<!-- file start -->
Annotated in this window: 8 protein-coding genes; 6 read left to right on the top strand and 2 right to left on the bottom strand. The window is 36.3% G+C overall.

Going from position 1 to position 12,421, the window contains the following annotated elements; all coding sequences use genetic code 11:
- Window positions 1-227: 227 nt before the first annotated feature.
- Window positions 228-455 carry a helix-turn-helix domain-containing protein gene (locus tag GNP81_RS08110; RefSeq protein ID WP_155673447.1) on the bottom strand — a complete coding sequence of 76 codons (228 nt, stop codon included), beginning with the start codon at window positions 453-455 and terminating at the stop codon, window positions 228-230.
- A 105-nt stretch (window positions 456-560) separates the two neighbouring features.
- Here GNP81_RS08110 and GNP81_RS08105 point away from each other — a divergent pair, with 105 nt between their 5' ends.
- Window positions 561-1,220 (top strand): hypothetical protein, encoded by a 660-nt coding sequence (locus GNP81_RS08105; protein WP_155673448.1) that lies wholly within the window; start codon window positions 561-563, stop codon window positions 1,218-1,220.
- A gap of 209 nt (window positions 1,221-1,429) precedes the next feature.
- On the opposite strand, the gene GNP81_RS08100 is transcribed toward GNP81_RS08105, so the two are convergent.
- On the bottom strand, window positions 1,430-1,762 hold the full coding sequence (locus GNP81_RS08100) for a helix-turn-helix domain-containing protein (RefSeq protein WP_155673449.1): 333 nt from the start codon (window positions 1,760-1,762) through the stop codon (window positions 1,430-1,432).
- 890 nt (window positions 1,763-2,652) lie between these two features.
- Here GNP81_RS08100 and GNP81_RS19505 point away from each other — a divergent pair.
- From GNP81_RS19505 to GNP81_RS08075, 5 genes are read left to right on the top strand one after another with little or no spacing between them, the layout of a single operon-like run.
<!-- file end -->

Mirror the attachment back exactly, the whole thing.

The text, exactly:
Annotated in this window: 8 protein-coding genes; 6 read left to right on the top strand and 2 right to left on the bottom strand. The window is 36.3% G+C overall.

Going from position 1 to position 12,421, the window contains the following annotated elements; all coding sequences use genetic code 11:
- Window positions 1-227: 227 nt before the first annotated feature.
- Window positions 228-455 carry a helix-turn-helix domain-containing protein gene (locus tag GNP81_RS08110; RefSeq protein ID WP_155673447.1) on the bottom strand — a complete coding sequence of 76 codons (228 nt, stop codon included), beginning with the start codon at window positions 453-455 and terminating at the stop codon, window positions 228-230.
- A 105-nt stretch (window positions 456-560) separates the two neighbouring features.
- Here GNP81_RS08110 and GNP81_RS08105 point away from each other — a divergent pair, with 105 nt between their 5' ends.
- Window positions 561-1,220 (top strand): hypothetical protein, encoded by a 660-nt coding sequence (locus GNP81_RS08105; protein WP_155673448.1) that lies wholly within the window; start codon window positions 561-563, stop codon window positions 1,218-1,220.
- A gap of 209 nt (window positions 1,221-1,429) precedes the next feature.
- On the opposite strand, the gene GNP81_RS08100 is transcribed toward GNP81_RS08105, so the two are convergent.
- On the bottom strand, window positions 1,430-1,762 hold the full coding sequence (locus GNP81_RS08100) for a helix-turn-helix domain-containing protein (RefSeq protein WP_155673449.1): 333 nt from the start codon (window positions 1,760-1,762) through the stop codon (window positions 1,430-1,432).
- 890 nt (window positions 1,763-2,652) lie between these two features.
- Here GNP81_RS08100 and GNP81_RS19505 point away from each other — a divergent pair.
- From GNP81_RS19505 to GNP81_RS08075, 5 genes are read left to right on the top strand one after another with little or no spacing between them, the layout of a single operon-like run.